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Deer Creek Intake Project

The Importance of Deer Creek Dam & Reservoir

The Deer Creek Dam & Reservoir is an essential infrastructural feature for Utahns living on the Wasatch Front for many reasons:

  • Facilitates water supply to over 1.5 million people
  • One of the most utilized recreational ecosystems in Utah
  • Vital to Utah’s future growth and economic sustainability

For these reasons, it will be crucial to address the following problems facing the safety and health of the dam & reservoir going forward:

Water Supply Concerns for the Wasatch Front

Aging Infrastructure

Built over 80 years ago, the Deer Creek Dam guard gates have reached the end of their useful life. In fact, manufacturer parts are no longer available or need to be specialty fabricated. Currently, access is challenging to perform maintenance on this infrastructure without draining Deer Creek Reservoir. 

Invasive Species Threat

Deer Creek Reservoir and other storage reservoirs face an imminent threat from the aquatic invasive species, the Quagga mussel. As currently configured, Deer Creek Dam and Reservoir have no effective defense against this threat. This invasive species would cause the intake and guard gates to require extensive ongoing maintenance and could disrupt the downstream flows and the reservoir ecosystem.

Innovative Solution, Uninterrupted Water Supply

Provo River Water Users Association (the Association) proposes to safeguard against these concerns by utilizing an innovative design and construction method to refurbish the intake and guard gates WITHOUT draining the reservoir to ensure uninterrupted water supply to the Wasatch Front.  Planned modifications to the intake and refurbishment of the guard gates will provide the best state-of-the-art defense mechanisms against aquatic invasive species. Project design started in 2021, with construction starting Spring 2023. The project is estimated to cost $100,000,000 and will take 3 years to complete.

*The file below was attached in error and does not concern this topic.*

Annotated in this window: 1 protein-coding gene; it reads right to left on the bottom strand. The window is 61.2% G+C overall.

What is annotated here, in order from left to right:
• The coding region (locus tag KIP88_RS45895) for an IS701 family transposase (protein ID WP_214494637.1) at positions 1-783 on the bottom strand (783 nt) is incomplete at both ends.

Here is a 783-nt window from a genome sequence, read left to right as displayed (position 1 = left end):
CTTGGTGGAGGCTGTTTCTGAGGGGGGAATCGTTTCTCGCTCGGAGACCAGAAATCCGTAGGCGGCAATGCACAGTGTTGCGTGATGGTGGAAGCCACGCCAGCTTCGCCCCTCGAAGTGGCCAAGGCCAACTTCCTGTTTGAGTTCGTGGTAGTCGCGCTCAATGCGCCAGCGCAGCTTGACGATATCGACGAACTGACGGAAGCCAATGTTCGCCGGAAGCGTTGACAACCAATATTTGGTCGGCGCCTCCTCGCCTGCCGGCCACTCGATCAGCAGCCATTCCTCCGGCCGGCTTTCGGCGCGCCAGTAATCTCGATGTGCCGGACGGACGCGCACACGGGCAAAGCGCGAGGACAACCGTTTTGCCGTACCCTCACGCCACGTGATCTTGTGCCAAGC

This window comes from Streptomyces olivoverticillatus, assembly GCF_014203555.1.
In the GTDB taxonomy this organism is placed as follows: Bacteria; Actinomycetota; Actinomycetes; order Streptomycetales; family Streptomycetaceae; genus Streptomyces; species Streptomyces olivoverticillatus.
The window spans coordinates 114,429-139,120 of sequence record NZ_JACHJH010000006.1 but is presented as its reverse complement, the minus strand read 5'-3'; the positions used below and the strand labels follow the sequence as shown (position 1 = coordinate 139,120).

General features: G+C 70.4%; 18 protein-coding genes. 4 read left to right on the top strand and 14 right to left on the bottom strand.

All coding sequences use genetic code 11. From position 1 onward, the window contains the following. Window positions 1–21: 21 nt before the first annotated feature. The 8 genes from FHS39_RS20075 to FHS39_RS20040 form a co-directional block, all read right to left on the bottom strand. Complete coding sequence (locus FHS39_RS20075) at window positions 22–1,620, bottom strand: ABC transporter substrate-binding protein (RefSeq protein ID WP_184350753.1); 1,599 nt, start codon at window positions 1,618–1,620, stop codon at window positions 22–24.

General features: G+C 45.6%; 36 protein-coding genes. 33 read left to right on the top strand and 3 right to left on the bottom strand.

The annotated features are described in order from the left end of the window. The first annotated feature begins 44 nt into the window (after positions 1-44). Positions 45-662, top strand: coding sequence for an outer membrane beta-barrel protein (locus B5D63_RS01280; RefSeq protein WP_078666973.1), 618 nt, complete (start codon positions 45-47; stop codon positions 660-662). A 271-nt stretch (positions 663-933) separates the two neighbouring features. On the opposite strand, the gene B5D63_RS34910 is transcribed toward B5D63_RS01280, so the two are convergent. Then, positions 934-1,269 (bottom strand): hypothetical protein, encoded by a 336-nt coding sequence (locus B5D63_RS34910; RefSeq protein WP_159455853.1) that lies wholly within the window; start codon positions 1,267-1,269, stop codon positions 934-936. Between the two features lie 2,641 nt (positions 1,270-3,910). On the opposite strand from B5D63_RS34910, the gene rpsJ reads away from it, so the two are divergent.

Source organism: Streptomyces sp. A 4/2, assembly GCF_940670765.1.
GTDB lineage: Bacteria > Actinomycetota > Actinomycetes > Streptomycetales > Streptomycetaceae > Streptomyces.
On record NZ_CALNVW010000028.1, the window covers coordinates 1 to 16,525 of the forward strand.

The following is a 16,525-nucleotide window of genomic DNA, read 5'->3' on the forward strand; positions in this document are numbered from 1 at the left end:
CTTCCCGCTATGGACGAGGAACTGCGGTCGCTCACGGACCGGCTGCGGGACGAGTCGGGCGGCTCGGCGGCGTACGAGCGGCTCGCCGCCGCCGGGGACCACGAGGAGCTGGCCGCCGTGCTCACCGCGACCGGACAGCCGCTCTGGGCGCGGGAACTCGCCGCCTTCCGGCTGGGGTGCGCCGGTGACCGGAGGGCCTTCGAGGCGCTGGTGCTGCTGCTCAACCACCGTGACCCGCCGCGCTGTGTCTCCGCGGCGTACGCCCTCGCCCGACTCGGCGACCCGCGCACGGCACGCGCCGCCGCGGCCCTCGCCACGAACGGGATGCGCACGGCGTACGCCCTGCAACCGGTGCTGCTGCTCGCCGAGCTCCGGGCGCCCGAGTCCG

The Association is partnering with Central Utah Water Conservancy District (CUWCD) in funding $24 million dollars of the Intake Project and has received authorization from the Board of Water Resources for a $65 million dollar loan.  The Association is also continuing to pursue other loan and grant opportunities for the remaining balance.

Intake Project Summary Points

The Deer Creek Dam intake and guard gates infrastructure conveys a significant portion of the drinking water, secondary irrigation water, industrial and agricultural water for 1,500,000 people in Utah (half of the state’s population). 

  • The dam foundation and spillway gates were brought up to seismic standards in 2007 to improve Dam Safety, but the intake and guard gates were not. This project will mitigate this risk. 
  • The original 1930 design of the dam infrastructure has served the citizens of Utah well for over 80 years. However, the original design failed to incorporate a bypass or the ability to access isolation gates for maintenance. This project will rectify this functional deficiency.
  • The existing infrastructure is over 80 years old and is beyond its functional life. Critical components have deteriorated, and this project will retrofit and refurbish many components of the old facilities.
  • Innovative construction methods will allow critical water storage to be maintained, rather than draining the reservoir for construction.

Sailboat Beach Closed for the Deer Creek Intake Project

The Sailboat Beach Day-Use Area at Deer Creek State Park will be closed to all public access beginning May 1, 2023, for construction as part of the Deer Creek Intake Project. The closure is expected to last until spring 2026.

During the construction process, members of the public will not be allowed to access the sailboat beach area.  This closure extends into the reservoir where boats and barges will be docked when not in use.

If you are recreating in the area, recognize that sailboat beach and the 1,500-foot buffer area at the dam are restricted areas (NO TRESPASING) and are sectioned-off by buoys.